Rett syndrome is a devastating central nervous system (CNS) developmental disorder, which is caused in the majority of cases by mutation of the X-linked epigenetic factor methyl-CpG-binding protein (MeCP) 2. The disease, which affects primarily girls, features severe neurological sequelae, including seizures, stereotypies, impaired breathing, mental retardation, and locomotor deficits. A majority of patients also develop somatic symptoms including intestinal pathology, impaired growth, and osteopenia. Rett syndrome was long thought to be a disease solely involving neuronal dysfunction. However, we recently showed a prominent role for the immune cells, microglia, in the pathophysiology of the disease. In this chapter, we give a broad overview of Rett syndrome, and recent findings in microglial biology as they relate to CNS development and pathology. We further focus on microglia, the tissue-resident macrophages of the brain, as possible therapeutic targets in the amelioration of Rett syndrome.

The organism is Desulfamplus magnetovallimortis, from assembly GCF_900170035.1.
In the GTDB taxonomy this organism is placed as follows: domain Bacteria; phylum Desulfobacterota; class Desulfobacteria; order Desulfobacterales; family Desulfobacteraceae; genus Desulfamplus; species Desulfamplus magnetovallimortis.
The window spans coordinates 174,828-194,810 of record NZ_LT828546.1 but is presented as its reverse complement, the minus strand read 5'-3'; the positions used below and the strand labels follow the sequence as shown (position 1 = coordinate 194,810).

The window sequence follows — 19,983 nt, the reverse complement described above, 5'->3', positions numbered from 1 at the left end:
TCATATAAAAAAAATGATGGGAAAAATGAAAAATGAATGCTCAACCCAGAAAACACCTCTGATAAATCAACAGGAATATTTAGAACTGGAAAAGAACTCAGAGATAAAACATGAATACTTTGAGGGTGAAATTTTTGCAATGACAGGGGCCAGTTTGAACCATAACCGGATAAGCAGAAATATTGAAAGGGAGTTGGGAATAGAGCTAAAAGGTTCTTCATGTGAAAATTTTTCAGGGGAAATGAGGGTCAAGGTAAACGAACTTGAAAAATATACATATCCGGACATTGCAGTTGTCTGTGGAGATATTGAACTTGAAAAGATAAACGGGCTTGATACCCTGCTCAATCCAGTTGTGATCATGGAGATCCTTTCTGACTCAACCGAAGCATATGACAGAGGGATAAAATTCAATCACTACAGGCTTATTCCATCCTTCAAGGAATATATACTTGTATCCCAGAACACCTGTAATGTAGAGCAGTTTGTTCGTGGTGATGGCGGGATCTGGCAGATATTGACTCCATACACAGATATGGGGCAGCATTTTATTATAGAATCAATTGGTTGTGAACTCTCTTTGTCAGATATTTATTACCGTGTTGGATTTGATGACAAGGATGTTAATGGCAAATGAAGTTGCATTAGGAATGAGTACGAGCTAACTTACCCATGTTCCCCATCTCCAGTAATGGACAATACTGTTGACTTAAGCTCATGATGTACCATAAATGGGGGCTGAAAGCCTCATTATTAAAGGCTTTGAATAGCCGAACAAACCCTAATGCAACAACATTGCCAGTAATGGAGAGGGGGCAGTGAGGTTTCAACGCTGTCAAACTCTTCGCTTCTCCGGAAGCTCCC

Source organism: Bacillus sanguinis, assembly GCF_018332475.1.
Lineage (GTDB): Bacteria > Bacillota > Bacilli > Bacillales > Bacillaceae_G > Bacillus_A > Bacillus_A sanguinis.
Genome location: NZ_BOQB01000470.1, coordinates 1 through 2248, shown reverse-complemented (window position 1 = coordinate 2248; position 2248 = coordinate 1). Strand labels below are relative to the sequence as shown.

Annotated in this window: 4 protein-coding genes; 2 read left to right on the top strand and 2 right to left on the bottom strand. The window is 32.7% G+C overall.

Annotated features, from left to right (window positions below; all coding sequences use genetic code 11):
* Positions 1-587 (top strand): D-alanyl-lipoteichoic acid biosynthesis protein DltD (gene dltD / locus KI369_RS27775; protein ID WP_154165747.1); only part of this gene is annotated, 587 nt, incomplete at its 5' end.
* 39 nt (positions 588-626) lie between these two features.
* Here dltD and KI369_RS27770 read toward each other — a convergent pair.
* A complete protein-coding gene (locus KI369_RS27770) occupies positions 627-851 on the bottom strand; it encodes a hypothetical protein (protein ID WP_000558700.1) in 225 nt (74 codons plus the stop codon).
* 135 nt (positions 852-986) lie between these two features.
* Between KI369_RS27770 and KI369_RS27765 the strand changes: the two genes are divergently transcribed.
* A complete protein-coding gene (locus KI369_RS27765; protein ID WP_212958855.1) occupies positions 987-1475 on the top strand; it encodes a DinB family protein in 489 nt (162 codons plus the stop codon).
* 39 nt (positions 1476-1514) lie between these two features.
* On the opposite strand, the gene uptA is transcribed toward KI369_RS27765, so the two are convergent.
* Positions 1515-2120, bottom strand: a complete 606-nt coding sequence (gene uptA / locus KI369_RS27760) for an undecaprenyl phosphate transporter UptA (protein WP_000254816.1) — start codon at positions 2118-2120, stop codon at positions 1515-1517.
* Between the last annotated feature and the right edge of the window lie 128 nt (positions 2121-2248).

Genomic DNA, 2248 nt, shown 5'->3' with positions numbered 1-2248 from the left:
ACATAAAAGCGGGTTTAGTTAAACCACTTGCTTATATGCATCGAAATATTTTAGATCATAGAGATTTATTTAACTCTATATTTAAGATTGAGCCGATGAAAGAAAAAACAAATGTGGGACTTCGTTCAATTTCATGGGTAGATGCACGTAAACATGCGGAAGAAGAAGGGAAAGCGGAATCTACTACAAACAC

|Title of host publication||Neuroinflammation|
|Subtitle of host publication||New Insights into Beneficial and Detrimental Functions|
|Number of pages||13|
|State||Published - Mar 6 2015|
- Bone marrow transplantation
- Rett syndrome
- Tissue resident macrophage